Lyons Tea, Pot Noodle and lot of big brands may disappear from shops
Popular consumer brands like Lyons Tea and Hellmann's Mayonnaise could disappear off supermarket shelves in weeks after a dispute broke over out price hikes.
Retailers are resisting attempts by one of the largest producers of consumer goods to impose double-digit price increases. SuperValu, Centra and Dunnes Stores are holding out as Unilever attempts to raise prices by up to 19pc.
Unilever said last night it had ended its stand-off with Tesco.
The Anglo-Dutch multinational said it is "pleased to confirm that the supply situation with Tesco in the UK and Ireland has now been successfully resolved".
Tesco Ireland said last night the dispute was resolved to its satisfaction.
It is not known if the resolution will lead to price rises.
Unilever is still in dispute with the indigenous Irish retailers. Unilever makes some of the most popular goods sold in this country, including Knorr soups, Lyons Tea, Flora margarine, Domestos, and Pot Noodles.
Managing director of SuperValu Martin Kelleher told the Irish Independent Unilever supplies 800 products to it.
Unilever hasn't sought a price increase for all those products, but has halted the supply of all of them as a result of the dispute.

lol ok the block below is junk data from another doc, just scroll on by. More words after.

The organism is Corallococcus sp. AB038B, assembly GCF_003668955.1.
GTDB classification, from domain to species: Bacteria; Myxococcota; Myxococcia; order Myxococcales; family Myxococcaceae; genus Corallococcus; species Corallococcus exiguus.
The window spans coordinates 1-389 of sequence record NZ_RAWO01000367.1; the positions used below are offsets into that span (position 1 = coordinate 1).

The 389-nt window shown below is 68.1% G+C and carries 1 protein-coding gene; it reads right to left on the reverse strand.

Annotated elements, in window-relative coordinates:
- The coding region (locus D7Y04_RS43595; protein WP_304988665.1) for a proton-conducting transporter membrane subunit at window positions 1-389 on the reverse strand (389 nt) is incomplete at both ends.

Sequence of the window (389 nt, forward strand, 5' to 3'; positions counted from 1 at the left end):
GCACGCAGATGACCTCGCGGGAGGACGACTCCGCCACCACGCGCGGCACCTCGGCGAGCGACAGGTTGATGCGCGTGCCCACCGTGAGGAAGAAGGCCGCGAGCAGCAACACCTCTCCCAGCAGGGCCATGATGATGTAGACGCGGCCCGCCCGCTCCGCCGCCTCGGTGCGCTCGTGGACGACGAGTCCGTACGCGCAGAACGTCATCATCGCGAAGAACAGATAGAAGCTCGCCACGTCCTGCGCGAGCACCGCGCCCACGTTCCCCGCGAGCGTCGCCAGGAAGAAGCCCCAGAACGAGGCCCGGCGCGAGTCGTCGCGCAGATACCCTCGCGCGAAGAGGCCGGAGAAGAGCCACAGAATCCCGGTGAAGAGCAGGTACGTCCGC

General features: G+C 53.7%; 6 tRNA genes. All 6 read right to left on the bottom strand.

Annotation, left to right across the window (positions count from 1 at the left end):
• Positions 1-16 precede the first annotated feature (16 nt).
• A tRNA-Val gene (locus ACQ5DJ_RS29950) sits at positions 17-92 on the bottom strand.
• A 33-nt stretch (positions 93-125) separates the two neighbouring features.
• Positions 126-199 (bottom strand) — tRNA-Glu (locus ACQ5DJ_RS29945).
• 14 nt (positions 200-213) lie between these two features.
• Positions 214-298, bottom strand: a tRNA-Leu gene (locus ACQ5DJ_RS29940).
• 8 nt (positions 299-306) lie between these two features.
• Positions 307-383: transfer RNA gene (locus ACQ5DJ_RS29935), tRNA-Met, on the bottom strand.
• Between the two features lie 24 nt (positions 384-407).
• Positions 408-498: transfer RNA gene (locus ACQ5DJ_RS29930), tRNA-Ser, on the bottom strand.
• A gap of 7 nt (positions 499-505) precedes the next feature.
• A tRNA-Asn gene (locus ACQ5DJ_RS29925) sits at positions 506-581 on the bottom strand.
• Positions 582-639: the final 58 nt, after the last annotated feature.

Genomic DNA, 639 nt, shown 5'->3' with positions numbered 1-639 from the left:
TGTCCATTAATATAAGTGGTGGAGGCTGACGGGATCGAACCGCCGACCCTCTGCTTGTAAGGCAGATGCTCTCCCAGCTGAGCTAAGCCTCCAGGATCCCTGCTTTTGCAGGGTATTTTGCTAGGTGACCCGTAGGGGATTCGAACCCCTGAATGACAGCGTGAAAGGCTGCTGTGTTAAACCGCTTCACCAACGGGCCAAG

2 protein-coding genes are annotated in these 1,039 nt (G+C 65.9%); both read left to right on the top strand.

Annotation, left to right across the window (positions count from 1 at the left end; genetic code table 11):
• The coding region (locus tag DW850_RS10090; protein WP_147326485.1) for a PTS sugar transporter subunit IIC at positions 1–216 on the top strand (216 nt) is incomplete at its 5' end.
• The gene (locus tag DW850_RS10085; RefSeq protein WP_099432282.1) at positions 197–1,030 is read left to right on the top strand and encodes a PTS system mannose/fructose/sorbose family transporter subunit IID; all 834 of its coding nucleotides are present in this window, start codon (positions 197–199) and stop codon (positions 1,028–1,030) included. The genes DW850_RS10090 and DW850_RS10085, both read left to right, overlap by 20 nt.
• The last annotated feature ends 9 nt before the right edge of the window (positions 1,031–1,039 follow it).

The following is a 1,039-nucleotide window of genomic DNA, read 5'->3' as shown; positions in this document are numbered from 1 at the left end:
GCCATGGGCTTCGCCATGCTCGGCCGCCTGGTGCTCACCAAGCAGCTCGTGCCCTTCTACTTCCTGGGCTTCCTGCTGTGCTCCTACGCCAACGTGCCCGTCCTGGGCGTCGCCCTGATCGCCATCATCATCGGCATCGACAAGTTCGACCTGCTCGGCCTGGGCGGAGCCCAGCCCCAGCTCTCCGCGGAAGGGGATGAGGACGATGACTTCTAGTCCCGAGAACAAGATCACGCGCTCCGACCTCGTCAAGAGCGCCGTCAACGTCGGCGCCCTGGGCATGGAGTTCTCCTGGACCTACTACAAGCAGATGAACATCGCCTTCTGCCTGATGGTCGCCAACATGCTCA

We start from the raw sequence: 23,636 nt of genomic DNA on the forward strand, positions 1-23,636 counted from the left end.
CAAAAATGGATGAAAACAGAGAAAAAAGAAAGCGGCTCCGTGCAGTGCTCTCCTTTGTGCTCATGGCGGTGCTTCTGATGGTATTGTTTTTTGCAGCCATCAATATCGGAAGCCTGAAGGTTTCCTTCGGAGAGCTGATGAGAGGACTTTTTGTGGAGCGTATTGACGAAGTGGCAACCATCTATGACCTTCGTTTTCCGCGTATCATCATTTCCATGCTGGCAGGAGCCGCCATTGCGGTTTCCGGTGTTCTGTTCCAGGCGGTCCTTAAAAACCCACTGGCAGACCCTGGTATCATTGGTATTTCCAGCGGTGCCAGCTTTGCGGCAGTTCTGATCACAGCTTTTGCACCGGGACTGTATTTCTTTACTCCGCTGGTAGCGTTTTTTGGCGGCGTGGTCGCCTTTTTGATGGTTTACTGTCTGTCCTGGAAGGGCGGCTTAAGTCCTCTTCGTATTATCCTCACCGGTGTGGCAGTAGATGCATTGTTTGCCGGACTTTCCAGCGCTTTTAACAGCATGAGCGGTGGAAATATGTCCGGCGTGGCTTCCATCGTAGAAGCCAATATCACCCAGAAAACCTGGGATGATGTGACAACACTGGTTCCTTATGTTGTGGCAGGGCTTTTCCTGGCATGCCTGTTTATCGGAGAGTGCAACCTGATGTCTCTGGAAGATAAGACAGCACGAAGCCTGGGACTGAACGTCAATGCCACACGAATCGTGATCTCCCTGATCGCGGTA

Mr Kelleher said: "For the vast majority of products, there are good alternatives, and our shelves will remain full. We're taking a stance here to do what's right by the consumer. This is not a time for price inflation in Ireland."
But the showdown could mean that as Halloween and the school mid-term break approaches, shoppers could find ghost shelves in SuperValu and Dunnes.
Musgrave, which controls the Centra and SuperValu supermarkets, said it was trying to stop Unilever pushing up the prices of many of the products it supplies by between 10pc and 19pc. The Cork-based distributor and franchise operator has demanded Unilever cut its prices instead of raising them.
Musgrave has two to four weeks' supply of Unilever goods, and is expected to stop importing from the supplier this week.
It follows a similar row in Britain in which Unilever blamed Brexit and said it needed to raise prices in the UK to compensate for the sharp drop in the value of Sterling.
In Britain, Tesco shelves have been emptied as shoppers panic-buy favourites including Marmite.
It is costing Unilever more money to source raw materials due to the crash in Sterling's value.
Tesco Ireland would not comment but it is understood the dispute is affecting its 142 Irish stores also. But as of yesterday, Unilever products continue to be available in Tesco stores and via its Irish website.
Retail sources said Dunnes Stores, which has the largest market share in the country, with 150 stores, has rebuffed Unilever's bid to hike prices. The firm had no comment.
A SuperValu spokesman said: "Due to our refusal to accept what we consider to be an unjustified price increase, we may experience some supply issues on certain Unilever products.
"Negotiations with Unilever are continuing, and we are examining all options open to us."
The retail giant said it did not consider the price hike to be justified given the collapse in the value of Sterling.
There are fears now that other big multinational suppliers, such as Premier Foods, Kraft/Mondelez and Nestle, will also attempt to raise prices to make up for losses due to the drop in the value in Sterling in the UK.
Sterling has fallen by 24pc in the past year against the euro.